Now that OPEL is out of the picture, Conroy is free to use his $4.7 billion to put fibre into the diet of regional Australians from Broome to Hobart. But this time around, there's a catch: he can either fund creation of a parallel network, which is highly unlikely, or he can put on his iron fists and get ready to hammer the bid's eventual winner into submission.
To promote competition, Conroy needs to frame the contract around provisions that Telstra has already publicly refused — things like open access, competitive pricing for access services, a method for faster dispute arbitration, and performance targets that will ensure the winner can no longer use stalling tactics to bury competitors in procedural molasses.
Count on Telstra to put forward a strong proposal; its directors are practically salivating at the thought of fibre-ising their network in a government-subsidised project that will clinch Telstra's fixed-line monopoly and boost shareholder dividends.
If the bid comes out on top, Conroy's in for a tough fight. His handling of that fight will be his legacy — or his downfall.
Why a fight? Because, there is no way Telstra will just roll over and suddenly play nice. Remember the experience of Comindico, the nationwide wholesale network operator that won rabid support from ISPs but eventually imploded after years that executive chairman John Brennan characterised as "a period of constant disputes with Telstra".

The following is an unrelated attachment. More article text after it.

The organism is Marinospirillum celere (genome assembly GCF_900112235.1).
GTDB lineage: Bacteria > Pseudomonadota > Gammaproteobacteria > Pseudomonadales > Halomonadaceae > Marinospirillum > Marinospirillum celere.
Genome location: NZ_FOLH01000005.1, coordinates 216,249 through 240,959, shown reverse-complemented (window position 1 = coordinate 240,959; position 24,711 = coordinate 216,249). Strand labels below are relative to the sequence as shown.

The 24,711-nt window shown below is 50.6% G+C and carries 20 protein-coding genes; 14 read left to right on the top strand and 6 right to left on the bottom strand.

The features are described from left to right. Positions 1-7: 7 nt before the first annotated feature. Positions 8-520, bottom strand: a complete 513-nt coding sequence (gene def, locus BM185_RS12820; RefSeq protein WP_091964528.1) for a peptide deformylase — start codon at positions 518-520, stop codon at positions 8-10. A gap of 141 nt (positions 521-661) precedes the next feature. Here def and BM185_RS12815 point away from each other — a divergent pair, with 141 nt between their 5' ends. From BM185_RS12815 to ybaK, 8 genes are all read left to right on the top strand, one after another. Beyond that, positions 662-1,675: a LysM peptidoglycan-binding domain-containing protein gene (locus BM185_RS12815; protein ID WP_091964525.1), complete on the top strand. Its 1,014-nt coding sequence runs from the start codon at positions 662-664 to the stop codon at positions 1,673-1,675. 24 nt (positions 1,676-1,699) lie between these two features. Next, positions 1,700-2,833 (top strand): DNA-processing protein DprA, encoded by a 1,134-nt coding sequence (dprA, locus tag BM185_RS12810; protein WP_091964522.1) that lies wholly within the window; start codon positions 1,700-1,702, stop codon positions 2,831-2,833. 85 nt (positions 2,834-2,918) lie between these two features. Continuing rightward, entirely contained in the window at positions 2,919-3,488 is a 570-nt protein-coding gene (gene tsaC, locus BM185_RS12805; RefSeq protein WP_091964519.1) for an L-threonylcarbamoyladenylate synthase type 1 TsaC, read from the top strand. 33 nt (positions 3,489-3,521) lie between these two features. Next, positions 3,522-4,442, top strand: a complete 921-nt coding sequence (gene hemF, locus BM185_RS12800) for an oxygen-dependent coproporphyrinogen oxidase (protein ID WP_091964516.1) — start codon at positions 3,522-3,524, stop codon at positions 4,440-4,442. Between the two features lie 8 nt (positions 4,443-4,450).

Telstra has maintained its market strength by using its unparalleled size to fight wars of attrition against one would-be competitor after another. That's why Conroy will need to manage the FTTN contract with an iron fist and not be afraid to come down on Telstra like the proverbial tonne of bricks. Predicating the FTTN contract on anything less than full and open access would make a mockery of competition law and be a shameful abdication of Conroy's responsibilities to the Australian public. Conroy could mandate the functional separation of Telstra, as I suggested last week.